In the aftermath of white supremacist attacks in New Zealand, there's a tension between reporting on the shooter's motivations and not amplifying his message. This week, On the Media examines how the press can navigate that persistent dilemma. Plus, the debate over whether online archives of jihadi terrorist propaganda should be open to the public.
1. Joan Donovan [ .
2. Kathleen Belew [ .
3. Dan Feidt [
4. Charlie Winter [
Songs: Capicua by Animal Chuki Untitled by Aphex Twin (Four Tet remix) Chrysanthemum Complex (Contagion OST) by Cliff Martinez Capernaum OST by Khaled Mouzanar Meg Erase Meta by Qasim Naqvi Its Motion Keeps by Caroline Shaw Lo by Dawn of Midi
The details are different but the story is the same. A mass shooting, scores of people dead, another nation traumatized. Although in the aftermath of the events in New Zealand last week there is a wrinkle. In her first speech to parliament since the attacks, Prime Minister Jacinda Ardern declared that she will never speak the killer's name and she asked the press and others to follow suit.
Ardern said the shooter would not get notoriety, perhaps a nod to the group “No Notoriety” started by Tom Teves and his wife Caren. The Teves lost their son in the 2012 shooting rampage in an Aurora, Colorado movie theater and later formed the group to beseech news outlets not to turn mass killers into media icons. Bob spoke to Tom back in 2015 as jury selection was beginning for the trial of his son’s killer.
The Myth of Meritocracy
A college admissions scandal has highlighted what people refer to as "the myth of meritocracy." But actually, meritocracy itself is a myth. This week, On the Media looks at the satirical origins of the word and what they tell us about why the US embraces it. Plus, the messaging for and against Medicare for All, as well as a historical look at why we don't have universal healthcare. And economic historian and Tucker Carlson antagonist Rutger Bregman.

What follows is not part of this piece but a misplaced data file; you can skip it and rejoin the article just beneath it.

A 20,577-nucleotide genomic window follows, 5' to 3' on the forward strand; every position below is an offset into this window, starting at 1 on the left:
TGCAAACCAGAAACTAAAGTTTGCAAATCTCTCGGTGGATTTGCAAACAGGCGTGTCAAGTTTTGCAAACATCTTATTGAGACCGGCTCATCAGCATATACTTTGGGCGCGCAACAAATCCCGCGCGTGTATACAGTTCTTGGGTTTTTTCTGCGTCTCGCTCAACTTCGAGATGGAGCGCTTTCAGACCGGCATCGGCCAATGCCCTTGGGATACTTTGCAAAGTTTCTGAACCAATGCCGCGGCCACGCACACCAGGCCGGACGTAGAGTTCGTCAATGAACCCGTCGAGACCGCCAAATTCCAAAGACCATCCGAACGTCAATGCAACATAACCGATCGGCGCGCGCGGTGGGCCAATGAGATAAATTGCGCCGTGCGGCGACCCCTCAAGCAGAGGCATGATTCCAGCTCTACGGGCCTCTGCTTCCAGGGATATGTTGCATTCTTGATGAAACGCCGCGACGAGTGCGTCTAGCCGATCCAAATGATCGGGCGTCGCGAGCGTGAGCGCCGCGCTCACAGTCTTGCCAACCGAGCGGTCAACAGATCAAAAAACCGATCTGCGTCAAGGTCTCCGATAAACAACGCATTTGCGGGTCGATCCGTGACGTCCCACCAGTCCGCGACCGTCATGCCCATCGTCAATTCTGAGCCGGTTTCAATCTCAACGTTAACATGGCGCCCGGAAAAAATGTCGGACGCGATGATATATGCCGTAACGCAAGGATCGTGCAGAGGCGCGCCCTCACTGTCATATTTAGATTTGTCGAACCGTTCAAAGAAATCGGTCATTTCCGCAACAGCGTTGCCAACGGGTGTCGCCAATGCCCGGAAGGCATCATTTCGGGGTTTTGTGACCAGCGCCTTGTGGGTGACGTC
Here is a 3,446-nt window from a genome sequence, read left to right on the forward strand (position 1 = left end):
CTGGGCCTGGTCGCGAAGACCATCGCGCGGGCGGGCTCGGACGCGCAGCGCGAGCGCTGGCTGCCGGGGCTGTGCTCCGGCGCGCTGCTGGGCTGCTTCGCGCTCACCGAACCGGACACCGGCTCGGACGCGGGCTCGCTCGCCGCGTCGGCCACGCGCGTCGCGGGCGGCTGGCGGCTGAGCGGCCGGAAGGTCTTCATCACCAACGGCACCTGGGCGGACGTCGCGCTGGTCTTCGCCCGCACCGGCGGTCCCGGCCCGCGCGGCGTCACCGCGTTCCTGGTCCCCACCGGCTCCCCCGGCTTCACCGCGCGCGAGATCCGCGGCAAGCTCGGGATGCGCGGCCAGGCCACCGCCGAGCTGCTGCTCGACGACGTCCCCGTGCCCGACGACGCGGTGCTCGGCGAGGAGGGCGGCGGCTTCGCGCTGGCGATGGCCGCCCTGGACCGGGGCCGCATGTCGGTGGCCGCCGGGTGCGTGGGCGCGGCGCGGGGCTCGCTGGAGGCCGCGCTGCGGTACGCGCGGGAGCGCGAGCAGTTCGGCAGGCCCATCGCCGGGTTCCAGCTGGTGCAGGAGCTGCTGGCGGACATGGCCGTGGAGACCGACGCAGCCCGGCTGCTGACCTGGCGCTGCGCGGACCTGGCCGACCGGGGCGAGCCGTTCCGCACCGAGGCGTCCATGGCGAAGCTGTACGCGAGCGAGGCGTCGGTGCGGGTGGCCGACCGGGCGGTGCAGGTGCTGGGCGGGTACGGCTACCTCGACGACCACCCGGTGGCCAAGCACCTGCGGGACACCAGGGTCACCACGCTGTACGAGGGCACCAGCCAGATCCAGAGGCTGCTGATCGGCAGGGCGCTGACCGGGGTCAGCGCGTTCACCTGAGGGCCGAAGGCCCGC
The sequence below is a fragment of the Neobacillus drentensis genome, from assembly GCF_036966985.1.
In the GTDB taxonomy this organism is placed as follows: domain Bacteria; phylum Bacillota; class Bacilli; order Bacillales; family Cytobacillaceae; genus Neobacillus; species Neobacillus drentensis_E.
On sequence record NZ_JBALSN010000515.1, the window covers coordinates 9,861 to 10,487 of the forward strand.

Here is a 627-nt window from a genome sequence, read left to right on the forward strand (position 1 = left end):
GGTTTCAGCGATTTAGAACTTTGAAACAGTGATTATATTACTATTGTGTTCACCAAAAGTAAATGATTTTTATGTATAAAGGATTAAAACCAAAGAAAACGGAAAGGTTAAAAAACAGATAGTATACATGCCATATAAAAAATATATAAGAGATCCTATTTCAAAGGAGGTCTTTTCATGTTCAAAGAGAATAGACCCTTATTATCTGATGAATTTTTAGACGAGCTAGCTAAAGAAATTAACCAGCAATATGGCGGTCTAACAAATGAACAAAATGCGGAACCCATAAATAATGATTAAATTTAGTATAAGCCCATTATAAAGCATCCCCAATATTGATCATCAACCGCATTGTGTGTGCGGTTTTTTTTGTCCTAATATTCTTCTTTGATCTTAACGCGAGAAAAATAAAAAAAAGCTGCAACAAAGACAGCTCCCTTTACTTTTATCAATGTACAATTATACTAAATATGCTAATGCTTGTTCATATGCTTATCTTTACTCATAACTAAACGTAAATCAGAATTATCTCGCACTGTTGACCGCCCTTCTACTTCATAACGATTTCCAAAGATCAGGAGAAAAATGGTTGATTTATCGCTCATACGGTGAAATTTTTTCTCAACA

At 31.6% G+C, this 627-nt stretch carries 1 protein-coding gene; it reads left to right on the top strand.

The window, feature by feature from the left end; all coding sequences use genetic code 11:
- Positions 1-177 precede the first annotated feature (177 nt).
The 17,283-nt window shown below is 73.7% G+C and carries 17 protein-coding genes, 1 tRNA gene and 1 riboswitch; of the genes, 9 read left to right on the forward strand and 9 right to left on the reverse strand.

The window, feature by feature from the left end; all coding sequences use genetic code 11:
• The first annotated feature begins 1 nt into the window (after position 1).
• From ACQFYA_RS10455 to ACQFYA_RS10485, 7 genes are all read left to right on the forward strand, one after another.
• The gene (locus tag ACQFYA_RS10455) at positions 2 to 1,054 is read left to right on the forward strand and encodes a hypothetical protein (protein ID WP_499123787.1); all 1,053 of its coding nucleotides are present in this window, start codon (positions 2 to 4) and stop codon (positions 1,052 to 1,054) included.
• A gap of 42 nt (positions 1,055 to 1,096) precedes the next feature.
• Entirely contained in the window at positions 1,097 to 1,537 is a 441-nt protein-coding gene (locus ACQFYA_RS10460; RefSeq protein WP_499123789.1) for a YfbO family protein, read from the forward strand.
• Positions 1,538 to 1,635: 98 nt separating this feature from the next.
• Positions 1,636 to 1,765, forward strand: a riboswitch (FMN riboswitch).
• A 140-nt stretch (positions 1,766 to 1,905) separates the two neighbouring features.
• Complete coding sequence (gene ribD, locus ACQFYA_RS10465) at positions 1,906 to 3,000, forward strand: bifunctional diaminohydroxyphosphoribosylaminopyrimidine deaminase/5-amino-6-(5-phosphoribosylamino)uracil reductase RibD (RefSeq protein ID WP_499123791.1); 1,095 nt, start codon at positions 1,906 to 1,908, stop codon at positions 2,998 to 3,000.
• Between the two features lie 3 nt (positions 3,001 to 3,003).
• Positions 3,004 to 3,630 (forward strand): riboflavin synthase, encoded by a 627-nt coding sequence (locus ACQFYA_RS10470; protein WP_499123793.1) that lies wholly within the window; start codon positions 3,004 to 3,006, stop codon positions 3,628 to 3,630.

1. John Patrick Leary [ @JohnPatLeary ], professor at Wayne State University, on the history of the satirical origins of the word "meritocracy".
2. Paul Waldman [
3. Jill Quadagno of [ @floridastate ] on the history of why the U.S. has shunned universal healthcare.
4. Rutger Bregman [ @rcbregman ] on the myths about wealth and who creates it.
Tucker Was Tucker All Along
To suggest that Tucker Carlson has a tendency to hint at deeply discriminatory tropes would be clich é — but also dead-on. Just this week, thanks to newly unearthed released by Media Matters, the Fox News darling ditches his signature dog whistle in exchange for unmistakable and unapologetic hate speech.
Who is Tucker Carlson, really? In this week's pod extra, Bob delves into the origins of the now-notorious commentator with in September.
Crossing the Line
Mexican officials and U.S. Customs and Border Protection are using a secret database to target journalists and advocates at the southern border. This week, On the Media speaks with a reporter on the list who was detained for questioning by Mexican authorities. Plus, what the Obama Library’s unique arrangement with the National Archives means for the future of presidential history. And, the grotesque origins of segregation.
1. Mari Payton [ @MariNBCSD ], reporter at NBC 7 in San Diego, and
2. Tim Naftali [ @TimNaftali ], historian at New York University and former director of the Nixon Presidential Library and Museum, and
3. Steve Luxenberg [ @SLuxenberg ], author of Separate , on the history of Plessy v. Ferguson .
Music in this week's show:
Fallen Leaves by Marcos Ciscar
Gormenghast by John Zorn
With Plenty of Money and You by Hal Kemp And His Orchestra
Let's Face This Music And Dance by Roy Fox And His Orchestra
Wade in the Water by Charlie Haden and Hank Jones
Get Back - Black, Brown And White by Big Bill Broonzy
Moulin Rouge by Toots Thielemans